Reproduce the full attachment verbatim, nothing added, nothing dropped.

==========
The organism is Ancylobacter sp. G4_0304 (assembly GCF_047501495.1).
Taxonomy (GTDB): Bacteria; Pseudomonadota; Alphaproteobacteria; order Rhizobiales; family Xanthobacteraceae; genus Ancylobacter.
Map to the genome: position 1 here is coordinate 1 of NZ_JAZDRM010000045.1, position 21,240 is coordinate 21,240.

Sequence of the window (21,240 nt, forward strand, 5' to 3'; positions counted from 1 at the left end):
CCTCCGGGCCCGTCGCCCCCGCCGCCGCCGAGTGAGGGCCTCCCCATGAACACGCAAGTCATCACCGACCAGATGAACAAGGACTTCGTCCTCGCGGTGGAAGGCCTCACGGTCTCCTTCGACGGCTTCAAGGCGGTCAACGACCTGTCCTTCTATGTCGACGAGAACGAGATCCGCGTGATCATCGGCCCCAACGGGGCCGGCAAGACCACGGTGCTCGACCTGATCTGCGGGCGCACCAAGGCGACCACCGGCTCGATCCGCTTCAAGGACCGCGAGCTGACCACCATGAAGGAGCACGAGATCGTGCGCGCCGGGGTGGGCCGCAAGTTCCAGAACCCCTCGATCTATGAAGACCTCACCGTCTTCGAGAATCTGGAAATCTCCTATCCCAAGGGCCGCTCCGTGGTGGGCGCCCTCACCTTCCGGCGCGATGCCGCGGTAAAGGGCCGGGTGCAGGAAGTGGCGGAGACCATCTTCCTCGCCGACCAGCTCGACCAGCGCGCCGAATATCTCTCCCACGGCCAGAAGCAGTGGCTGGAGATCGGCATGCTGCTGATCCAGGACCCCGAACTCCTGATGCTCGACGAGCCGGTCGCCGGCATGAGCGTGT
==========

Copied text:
The organism is Ancylobacter sp. G4_0304 (assembly GCF_047501495.1).
Taxonomy (GTDB): Bacteria; Pseudomonadota; Alphaproteobacteria; order Rhizobiales; family Xanthobacteraceae; genus Ancylobacter.
Map to the genome: position 1 here is coordinate 1 of NZ_JAZDRM010000045.1, position 21,240 is coordinate 21,240.

Sequence of the window (21,240 nt, forward strand, 5' to 3'; positions counted from 1 at the left end):
CCTCCGGGCCCGTCGCCCCCGCCGCCGCCGAGTGAGGGCCTCCCCATGAACACGCAAGTCATCACCGACCAGATGAACAAGGACTTCGTCCTCGCGGTGGAAGGCCTCACGGTCTCCTTCGACGGCTTCAAGGCGGTCAACGACCTGTCCTTCTATGTCGACGAGAACGAGATCCGCGTGATCATCGGCCCCAACGGGGCCGGCAAGACCACGGTGCTCGACCTGATCTGCGGGCGCACCAAGGCGACCACCGGCTCGATCCGCTTCAAGGACCGCGAGCTGACCACCATGAAGGAGCACGAGATCGTGCGCGCCGGGGTGGGCCGCAAGTTCCAGAACCCCTCGATCTATGAAGACCTCACCGTCTTCGAGAATCTGGAAATCTCCTATCCCAAGGGCCGCTCCGTGGTGGGCGCCCTCACCTTCCGGCGCGATGCCGCGGTAAAGGGCCGGGTGCAGGAAGTGGCGGAGACCATCTTCCTCGCCGACCAGCTCGACCAGCGCGCCGAATATCTCTCCCACGGCCAGAAGCAGTGGCTGGAGATCGGCATGCTGCTGATCCAGGACCCCGAACTCCTGATGCTCGACGAGCCGGTCGCCGGCATGAGCGTGT